Code of conduct sign goes up at Port Moody arena
A code of conduct sign posted on Wednesday at the Port Moody recreation complex has struck a nerve with rink users.
And the city is netting positive comments about the plain and humorous wording that's directed mostly at hockey parents and spectators.
The "Spectator Code of Conduct" sign reads:
1. These are kids.
2. This is a game.
3. Parents should cheer for everyone.
4. The referees are human.
5. You and your child do not play for the Canucks."
A photo of the sign was posted Wednesday night on The Tri-City News' Facebook page and has drawn an unprecedented number of Likes, comments and shares. As of The News' print deadline yesterday, the picture had received more than 20,000 views.
Among the online chatter:
"Fantastic and so true. I love my city, Port Moody."
"Sad that it has to be said but, yes, the time has come that these rules must be posted clearly and offenders be tossed out on their rear end."
"Signs like this are posted all over Canada. Good to see Moody jump on the bandwagon. Arenas just need to figure out how to remove and ban problem adults (1%) that are constant problems."
The comments come the same week a B.C. hockey coach was sentenced to 15 days in jail and a year of probation after he was caught on video tripping a 13-year-old player following a game.
Port Moody city spokesperson Leslyn Johnson said the idea for the sign came from a member of the community who had seen it in another city. "He sent it to Mayor [Mike] Clay, who liked the idea and thought we should do something similar in Port Moody," she said.
Johnson stressed the sign isn't in response to a specific incident at the arena. "It stems from a general understanding that many spectators — not just at hockey games — can get unruly and disrespectful to the players, referees and coaches, and that Port Moody will not tolerate this kind of behaviour," she said.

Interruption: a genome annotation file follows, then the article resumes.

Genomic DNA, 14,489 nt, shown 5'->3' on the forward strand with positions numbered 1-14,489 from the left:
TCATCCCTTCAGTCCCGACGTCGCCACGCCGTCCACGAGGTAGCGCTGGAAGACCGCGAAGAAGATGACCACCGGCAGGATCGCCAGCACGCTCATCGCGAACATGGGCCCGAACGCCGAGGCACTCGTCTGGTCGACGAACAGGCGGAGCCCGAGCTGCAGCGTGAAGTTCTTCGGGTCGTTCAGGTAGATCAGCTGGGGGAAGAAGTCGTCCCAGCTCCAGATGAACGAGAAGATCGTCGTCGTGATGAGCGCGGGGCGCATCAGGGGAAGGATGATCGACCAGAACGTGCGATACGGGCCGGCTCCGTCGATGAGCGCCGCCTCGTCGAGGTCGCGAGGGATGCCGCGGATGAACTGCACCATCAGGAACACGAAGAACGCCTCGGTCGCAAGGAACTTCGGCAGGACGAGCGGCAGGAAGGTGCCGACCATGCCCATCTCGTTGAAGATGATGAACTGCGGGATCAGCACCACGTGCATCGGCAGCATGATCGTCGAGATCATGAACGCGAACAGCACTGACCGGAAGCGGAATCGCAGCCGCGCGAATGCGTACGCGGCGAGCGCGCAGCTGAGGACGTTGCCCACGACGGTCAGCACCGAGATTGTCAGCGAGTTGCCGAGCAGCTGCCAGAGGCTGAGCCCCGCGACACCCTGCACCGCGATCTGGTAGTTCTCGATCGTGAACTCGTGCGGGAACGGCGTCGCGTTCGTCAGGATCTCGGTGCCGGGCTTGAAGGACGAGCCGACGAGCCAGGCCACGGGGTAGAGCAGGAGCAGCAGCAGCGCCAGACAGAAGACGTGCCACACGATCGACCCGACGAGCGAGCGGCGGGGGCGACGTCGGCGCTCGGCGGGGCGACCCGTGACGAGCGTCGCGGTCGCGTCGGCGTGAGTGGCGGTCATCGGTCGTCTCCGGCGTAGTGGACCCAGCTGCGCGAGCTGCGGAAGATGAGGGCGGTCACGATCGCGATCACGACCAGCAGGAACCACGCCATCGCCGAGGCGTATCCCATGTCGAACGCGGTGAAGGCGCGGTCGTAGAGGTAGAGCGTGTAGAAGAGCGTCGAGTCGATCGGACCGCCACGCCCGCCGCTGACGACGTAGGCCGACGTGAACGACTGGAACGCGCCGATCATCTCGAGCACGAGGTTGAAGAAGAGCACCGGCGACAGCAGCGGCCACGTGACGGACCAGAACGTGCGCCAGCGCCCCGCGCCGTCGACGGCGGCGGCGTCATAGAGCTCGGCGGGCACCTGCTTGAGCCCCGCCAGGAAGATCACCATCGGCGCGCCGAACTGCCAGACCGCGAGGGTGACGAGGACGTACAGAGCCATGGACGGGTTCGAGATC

Besides ice hockey, the rink also hosts ball hockey, lacrosse, figure skating and ringette practices and games.
The sign has been uploaded on the Port Moody Amateur Hockey Association (PMAHA) website, which has links for player, parent and coach code of conduct.
"It was time that it go up," said PMAHA first vice-president Dennis Shaben, adding his organization had worked with the city to install it. "We have dialogued with them all the time and it's a conundrum out there. People love hockey in Canada but the degree of seriousness has, I think, escalated and we're just seeing a tendency of some — and it's that small minority — get out of hand.
"We've seen it other association rinks. We see it other sports. We see it our arena from time to time where people just get a little over-involved… I think they lose sight that this is kids' hockey."
The sign is "a positive reminder for spectators to conduct themselves respectfully," BC Hockey president Wilf Liefke added.
Brian Lowe, president of the Port Coquitlam Minor Hockey Association, said his group gets players, parents, coaches, managers and referees to sign a code of conduct form at the start of each season.
"Some highlights are fair play, show respect to teammates, coaches, parents and referees (and vice versa), not force kids to play hockey, encouragement and positive reinforcement," Lowe said.
Brian Keenen, president of the Coquitlam Minor Hockey Association, applauded PoMo for its initiative, saying, "We are looking into having them installed in Coquitlam as well."
Requests for comment from the cities of Coquitlam and Port Coquitlam were not immediately returned.
Meanwhile, in a statement, the Vancouver Canucks responded: "Canucks Sports & Entertainment encourages fair play and fun in a learning environment for all minor hockey players.
"We were not aware that we were referenced in the signage and had not provided consent for such a reference. On March 15, the Canucks Centre for BC Hockey and BC Hockey will be working together to host First Strides and the weekend of March 22 will host its seventh annual Female Jamboree.
"Both of these events align with the Canucks emphasis on fair play, learning and having fun while playing hockey."